Monday, May 31, 2021

Swirling and wonderful

Pam Sorooshian described what she called "a very basic tenet of unschooling":

Surround the child with a swirling, wonderful, exciting, stimulating and rich environment and the child is naturally capable of learning from it.
—Pam Sorooshian
The quote is from my page on "Talking to Babies," but a better next read is the list of Principles of Unschooling by Pam Sorooshian
photo by Sandra Dodd, of unschooled siblings in Queensland

Saturday, May 29, 2021

Beauty and options

I want to present a portal to a beautiful piece of writing by Robyn that all unschoolers might want to read (or re-read) called "The Beautiful Park". I won't quote from it, because anything said is a spoiler. It is experienced anew each time it is read.

I will quote from something I saved as "Robyn Coburn on Giving Children Options":

"The idea of Unschooling is for parents to be the facilitators of options, the openers of doors, the creators of environments of freedom, and the guardians of choice, not the installers of roadblocks and barriers."
—Robyn Coburn

more by Robyn Coburn
photo by Karen James

Friday, May 28, 2021

A natural part of the world

In the midst of some bad ideas, someone contributed this to an unschooling discussion once: "Children (under the age of five) are like scientists from an alien world."

I responded:
No, they are natural parts of their OWN world.

Robyn Coburn mediated with: "I believe the visiting alien idea, is one that is mostly useful as an aid to assist impatient or pushy parents (probably not Unschoolers) to be more compassionate—an analogy rather than a true metaphor. One thing that seems to unite Unschoolers is acceptance of their children's individual timetables."

Talking to Babies
photo by Julie D

Thursday, May 27, 2021

Interesting, loving

Each child, in the moment, doing something interesting in the presence of a loving parent... that works the same for anyone.

Being your child's PARTNER, not his adversary
Marta Venturini saved this and quoted me in 2012.
photo by Ester Siroky

Wednesday, May 26, 2021

You never know

This came up during a card game, but it seems applicable to all of life:
What you should always know is "You never know."
photo by Renee Cabatic

Tuesday, May 25, 2021

The easy way?

Q: Is unschooling the path of least resistance?

A: It depends what you're trying to resist.

Deschooling for Parents
photo by Sandra Dodd

Monday, May 24, 2021

The benefit of untangling

Any parent with unresolved childhood trauma might want to gradually start untangling those memories for the benefit of your children, of yourself, of your partner, of your family, and in order for unschooling to work well.


photo by Alex Polikowsky

Sunday, May 23, 2021

Don't fear sweetness

"I was wondering what you ladies think about food..." wrote someone, one time.

I responded, in part:
There are men here, too.

What I think is that every bit of energy and thought spent on anything other than your own child(ren) takes away from your time with them. What I know for absolute certain is that a calm, accepting mother is better for life and learning than a fearful, controlling mother ready to yank things away and yell and give up friendships over sweets or snacks.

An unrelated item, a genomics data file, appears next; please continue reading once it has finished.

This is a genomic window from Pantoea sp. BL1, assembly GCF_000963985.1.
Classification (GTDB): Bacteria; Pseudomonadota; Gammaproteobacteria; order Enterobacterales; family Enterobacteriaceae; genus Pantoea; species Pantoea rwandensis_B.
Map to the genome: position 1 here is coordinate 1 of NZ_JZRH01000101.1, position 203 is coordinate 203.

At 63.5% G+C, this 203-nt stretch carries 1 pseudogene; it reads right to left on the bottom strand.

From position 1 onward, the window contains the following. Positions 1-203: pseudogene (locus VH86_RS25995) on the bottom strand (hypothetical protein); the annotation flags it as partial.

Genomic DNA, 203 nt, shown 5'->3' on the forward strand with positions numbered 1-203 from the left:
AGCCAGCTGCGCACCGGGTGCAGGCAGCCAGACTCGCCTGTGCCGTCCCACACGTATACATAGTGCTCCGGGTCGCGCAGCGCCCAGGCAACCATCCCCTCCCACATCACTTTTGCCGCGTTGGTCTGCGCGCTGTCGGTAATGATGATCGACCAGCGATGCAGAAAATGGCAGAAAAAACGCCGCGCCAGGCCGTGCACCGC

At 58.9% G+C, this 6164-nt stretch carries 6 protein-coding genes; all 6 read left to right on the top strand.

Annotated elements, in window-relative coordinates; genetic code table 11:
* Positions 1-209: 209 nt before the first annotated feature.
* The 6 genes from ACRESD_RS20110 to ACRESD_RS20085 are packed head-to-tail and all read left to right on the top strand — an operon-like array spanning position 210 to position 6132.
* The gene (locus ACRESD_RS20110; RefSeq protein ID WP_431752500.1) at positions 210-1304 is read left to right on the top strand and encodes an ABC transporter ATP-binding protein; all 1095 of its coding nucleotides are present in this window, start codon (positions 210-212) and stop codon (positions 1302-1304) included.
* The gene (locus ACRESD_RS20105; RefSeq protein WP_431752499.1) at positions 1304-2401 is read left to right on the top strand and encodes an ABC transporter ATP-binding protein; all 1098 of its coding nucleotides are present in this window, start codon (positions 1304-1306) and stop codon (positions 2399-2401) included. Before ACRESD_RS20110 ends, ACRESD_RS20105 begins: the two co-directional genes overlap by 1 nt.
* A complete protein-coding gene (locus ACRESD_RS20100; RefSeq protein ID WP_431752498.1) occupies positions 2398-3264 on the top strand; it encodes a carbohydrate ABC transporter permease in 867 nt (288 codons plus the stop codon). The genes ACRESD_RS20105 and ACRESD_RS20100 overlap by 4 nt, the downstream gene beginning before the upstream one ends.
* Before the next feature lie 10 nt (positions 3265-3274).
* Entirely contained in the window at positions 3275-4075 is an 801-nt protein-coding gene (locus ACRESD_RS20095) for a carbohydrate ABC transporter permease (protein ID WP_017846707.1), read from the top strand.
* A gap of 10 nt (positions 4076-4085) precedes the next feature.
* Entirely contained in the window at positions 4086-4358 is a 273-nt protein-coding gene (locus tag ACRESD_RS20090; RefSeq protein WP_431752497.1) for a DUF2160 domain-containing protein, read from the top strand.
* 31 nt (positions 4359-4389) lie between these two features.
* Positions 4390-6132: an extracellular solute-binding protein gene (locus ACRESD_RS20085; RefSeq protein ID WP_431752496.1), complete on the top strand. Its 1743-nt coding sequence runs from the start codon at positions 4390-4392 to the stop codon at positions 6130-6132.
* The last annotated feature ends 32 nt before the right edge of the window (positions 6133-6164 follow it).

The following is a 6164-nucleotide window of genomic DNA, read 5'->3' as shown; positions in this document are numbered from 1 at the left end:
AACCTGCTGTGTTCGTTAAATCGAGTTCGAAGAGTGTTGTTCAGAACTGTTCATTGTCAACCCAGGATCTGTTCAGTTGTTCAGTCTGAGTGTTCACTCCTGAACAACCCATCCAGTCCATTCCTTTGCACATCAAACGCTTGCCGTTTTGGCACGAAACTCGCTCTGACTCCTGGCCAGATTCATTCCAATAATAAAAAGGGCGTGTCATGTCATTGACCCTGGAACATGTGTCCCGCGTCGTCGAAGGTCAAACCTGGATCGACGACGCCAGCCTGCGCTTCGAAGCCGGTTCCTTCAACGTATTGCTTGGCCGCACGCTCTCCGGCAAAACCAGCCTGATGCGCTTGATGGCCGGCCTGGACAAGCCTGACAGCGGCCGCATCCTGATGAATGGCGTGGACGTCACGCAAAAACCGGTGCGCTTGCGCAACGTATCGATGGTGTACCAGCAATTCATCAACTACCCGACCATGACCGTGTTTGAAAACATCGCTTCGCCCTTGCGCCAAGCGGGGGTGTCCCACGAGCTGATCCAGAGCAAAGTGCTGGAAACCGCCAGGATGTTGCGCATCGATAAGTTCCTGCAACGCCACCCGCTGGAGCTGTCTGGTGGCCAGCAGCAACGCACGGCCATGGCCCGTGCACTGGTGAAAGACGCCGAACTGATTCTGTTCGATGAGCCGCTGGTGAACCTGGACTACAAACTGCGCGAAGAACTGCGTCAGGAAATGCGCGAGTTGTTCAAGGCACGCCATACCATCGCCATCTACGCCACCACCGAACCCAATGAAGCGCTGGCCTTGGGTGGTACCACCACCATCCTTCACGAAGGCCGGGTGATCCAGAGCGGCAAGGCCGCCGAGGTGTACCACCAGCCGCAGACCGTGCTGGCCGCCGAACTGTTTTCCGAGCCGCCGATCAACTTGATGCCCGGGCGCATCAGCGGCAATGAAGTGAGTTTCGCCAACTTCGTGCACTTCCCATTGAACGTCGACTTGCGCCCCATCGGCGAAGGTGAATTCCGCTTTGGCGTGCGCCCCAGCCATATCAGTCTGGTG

The Full Plate Club
photo by Tara Joe Farrell

Saturday, May 22, 2021

Questioning and learning

Pam Laricchia said:

I recall when I was beginning unschooling, my days were typically a mix of learning about how natural learning works and starting to question a lot of the conventional wisdom I’d absorbed growing up. There are many ways that preconceived ideas and prejudices can limit people’s thinking and get in the way of moving to unschooling...
—Pam Laricchia

Changes in Parents with Sandra Dodd
photo by Karen James, of her own art (process and progress)

Thursday, May 20, 2021

You can't see everything

You can't see everything.

You can't be everything.

Limitations are real, and some limitations are time, patience, focus, knowledge, weather, health...

Knowing you can't be perfect, be better than you would have been if you were not aiming to be a better parent, better partner, and better person.

You can't see everything, but you can slow down and try to see more.

Thoughts about doing better
photo by Elise Lauterbach

Wednesday, May 19, 2021

Funding future learning

If a child isn't interested in college, the parents shouldn't do the happy "we won't have to pay for college!" dance without considering whether there are other ways a portion of that college savings or loan potential could be applied to helping the child toward learning and experiences they couldn't have partaken in as younger children, and which might also lead to a career.

If your child wants a camera or art supplies, a musical instrument or skis or a better computer, don't see it as a toy, but as a tool and as an entrée into a community of people from whom they can learn more.

from the "Interesting Alternatives to College" section of
The Big Book of Unschooling, page 304 (263 of first edition)
photo by Chelsea Thurman

Monday, May 17, 2021

A better direction

Is the cup half empty, half full, defective or overflowing?

One mindful step in a better direction can be joyous. You don't need to reach a destination to have joy.

The Big Book of Unschooling
page 318 (or 275, if it's yellow)
photo by Sandra Dodd

Sunday, May 16, 2021

Light and shadow

Shadows can be fun to play with, and to notice. I've always liked it if a bird or an airplane made a shadow on me.

Be a light, when you can be. Practice thinking about what you might be overshadowing.

If you're in the desert, remember that it can be courteous to stand where you will shade someone who's tired or overheated, or is trying to read something.

Be a courteous light.
photo by Sandra Dodd

Saturday, May 15, 2021

Ever-changing opportunities